Senate Bails on Auto Bailout: What Next?

The White House said today it would be "irresponsible" to let Detroit's automakers collapse and suggested it will use a bailout fund it had previously said was not meant for the sinking car industry.

The revised view came the morning after senators killed an effort to provide $14 billion in emergency loans to Detroit automakers when a last-ditch attempt to renegotiate the deal collapsed. The House had passed its version of the measure on Wednesday night but the Senate was unable to follow suit.

Sen. DoddPlay

Administration officials were already in officials from General Motors and Chrysler on Friday in the wake of last night's defeat in the Senate, although the White House made it clear that no decision had been made to intervene.

"We will consider other options if necessary -- including use of the TARP program -- to prevent a collapse of troubled automakers," White House press secretary Dana Perino said today.

The White House had previously resisted calls to use funds from the Troubled Asset Relief Program, passed into law this fall to rescue the financial industry, and had insisted lawmakers boost the auto industry by other means, preferably by using part of a $25 billion already allocated to the car industry for a fuel efficiency program.

But today, the White House called the Senate's failure to act "disappointing" and said "it would be irresponsible to further weaken and destabilize our economy at this time."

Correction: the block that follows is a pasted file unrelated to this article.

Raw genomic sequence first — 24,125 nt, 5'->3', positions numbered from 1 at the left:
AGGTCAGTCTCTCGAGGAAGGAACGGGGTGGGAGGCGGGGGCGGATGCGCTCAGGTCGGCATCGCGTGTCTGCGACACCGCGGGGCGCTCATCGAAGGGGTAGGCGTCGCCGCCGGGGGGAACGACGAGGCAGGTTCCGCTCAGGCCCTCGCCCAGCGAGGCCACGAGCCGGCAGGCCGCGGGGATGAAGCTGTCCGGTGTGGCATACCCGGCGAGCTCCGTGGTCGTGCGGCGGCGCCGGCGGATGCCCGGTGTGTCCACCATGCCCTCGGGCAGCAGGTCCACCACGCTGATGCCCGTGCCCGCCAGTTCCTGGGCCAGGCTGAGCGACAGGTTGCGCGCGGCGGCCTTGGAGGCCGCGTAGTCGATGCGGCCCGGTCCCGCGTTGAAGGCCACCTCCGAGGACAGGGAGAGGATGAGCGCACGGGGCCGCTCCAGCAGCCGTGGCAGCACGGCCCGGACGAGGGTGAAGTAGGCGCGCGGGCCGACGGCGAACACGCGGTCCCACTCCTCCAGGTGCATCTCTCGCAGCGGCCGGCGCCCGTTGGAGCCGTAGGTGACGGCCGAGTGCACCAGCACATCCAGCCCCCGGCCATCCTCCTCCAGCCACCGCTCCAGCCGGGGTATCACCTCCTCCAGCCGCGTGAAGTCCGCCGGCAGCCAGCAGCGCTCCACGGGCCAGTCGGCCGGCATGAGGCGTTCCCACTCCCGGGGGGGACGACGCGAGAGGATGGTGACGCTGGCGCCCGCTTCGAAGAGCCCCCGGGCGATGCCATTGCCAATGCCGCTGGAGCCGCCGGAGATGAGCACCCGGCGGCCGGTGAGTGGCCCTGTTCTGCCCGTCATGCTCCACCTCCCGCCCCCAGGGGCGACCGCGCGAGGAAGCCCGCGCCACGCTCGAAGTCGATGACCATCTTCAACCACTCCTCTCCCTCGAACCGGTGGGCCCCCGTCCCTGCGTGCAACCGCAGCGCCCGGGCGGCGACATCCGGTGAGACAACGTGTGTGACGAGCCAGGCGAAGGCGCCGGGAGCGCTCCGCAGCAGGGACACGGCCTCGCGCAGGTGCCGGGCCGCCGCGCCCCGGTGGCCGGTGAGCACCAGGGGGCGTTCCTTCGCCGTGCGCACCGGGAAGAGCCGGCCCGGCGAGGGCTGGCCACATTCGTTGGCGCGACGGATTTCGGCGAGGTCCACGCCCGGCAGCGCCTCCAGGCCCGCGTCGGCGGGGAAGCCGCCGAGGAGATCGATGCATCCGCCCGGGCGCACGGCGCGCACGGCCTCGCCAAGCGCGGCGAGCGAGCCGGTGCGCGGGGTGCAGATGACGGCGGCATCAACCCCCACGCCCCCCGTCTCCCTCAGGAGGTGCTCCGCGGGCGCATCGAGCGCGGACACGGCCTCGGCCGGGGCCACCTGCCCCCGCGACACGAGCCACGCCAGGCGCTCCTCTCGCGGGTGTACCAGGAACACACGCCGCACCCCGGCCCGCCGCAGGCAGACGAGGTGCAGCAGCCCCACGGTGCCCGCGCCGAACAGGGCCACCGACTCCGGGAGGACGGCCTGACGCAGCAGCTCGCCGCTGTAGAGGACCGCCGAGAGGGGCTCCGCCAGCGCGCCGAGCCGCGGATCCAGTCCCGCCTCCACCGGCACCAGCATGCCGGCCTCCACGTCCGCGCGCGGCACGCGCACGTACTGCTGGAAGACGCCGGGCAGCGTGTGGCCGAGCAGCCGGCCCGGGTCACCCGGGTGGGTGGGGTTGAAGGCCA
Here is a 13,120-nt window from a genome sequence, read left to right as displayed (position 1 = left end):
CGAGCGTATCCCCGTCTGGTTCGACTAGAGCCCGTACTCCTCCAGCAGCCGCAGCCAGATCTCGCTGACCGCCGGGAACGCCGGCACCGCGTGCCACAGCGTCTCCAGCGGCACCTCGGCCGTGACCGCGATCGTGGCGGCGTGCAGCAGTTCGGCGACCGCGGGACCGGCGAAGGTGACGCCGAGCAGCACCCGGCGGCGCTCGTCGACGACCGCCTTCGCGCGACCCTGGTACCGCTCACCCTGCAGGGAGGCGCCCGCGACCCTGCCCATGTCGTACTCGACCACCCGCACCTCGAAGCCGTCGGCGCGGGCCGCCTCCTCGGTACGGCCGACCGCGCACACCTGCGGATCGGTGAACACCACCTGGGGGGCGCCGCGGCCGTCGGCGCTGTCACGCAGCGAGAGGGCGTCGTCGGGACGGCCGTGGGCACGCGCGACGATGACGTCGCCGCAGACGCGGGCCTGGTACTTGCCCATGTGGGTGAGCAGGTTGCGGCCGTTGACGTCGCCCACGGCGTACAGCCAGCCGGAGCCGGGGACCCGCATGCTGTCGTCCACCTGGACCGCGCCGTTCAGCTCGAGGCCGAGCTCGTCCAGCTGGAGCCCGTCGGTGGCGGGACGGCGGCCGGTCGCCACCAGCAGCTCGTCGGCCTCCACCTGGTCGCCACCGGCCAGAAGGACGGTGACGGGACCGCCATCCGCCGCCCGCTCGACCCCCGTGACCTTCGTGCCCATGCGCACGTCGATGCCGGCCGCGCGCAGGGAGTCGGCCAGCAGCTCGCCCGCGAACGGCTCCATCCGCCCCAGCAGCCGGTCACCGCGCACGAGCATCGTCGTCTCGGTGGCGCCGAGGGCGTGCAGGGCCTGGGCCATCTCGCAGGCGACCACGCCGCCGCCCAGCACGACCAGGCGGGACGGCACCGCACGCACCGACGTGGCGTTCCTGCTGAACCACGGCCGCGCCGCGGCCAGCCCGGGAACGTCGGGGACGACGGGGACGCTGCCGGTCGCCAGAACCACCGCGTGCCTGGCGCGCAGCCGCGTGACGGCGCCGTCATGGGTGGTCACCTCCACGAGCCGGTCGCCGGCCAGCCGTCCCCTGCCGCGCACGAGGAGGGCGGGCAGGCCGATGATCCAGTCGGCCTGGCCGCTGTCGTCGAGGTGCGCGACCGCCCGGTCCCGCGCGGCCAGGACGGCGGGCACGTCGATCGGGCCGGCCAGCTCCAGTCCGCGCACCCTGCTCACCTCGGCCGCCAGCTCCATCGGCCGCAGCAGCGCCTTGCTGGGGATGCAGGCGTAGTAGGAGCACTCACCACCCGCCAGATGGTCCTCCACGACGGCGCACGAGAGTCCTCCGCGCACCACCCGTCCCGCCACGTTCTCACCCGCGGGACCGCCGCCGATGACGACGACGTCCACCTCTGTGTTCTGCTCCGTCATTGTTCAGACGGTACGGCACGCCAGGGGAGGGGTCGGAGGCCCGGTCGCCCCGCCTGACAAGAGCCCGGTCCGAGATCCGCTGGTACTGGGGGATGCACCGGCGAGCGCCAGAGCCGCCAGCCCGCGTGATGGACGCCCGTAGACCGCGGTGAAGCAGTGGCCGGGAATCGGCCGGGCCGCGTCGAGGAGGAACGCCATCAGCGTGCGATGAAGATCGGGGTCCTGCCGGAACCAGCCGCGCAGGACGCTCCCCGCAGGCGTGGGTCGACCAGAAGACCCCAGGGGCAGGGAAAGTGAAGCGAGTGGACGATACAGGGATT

"The approach in that legislation provided an opportunity to use funds already appropriated for automakers, and presented the best chance to avoid a disorderly bankruptcy while ensuring taxpayer funds go only to firms whose stakeholders were prepared to make the difficult decisions to become viable, competitive firms in the future," the White House statement said.

"Under normal economic conditions we would prefer that markets determine the ultimate fate of private firms."

Administration officials are considering a range of options that fall into three categories. The administration could provide a short-term fix to keep the companies afloat until next year, which would not necessarily be as much as the $14 billion in the congressional bill. They could also opt for a government-forced restructuring that would aim to accomplish what Congress failed to do, such as calling a car czar, labor concessions and creditor concessions. The administration could also turn to "an orderly bankruptcy."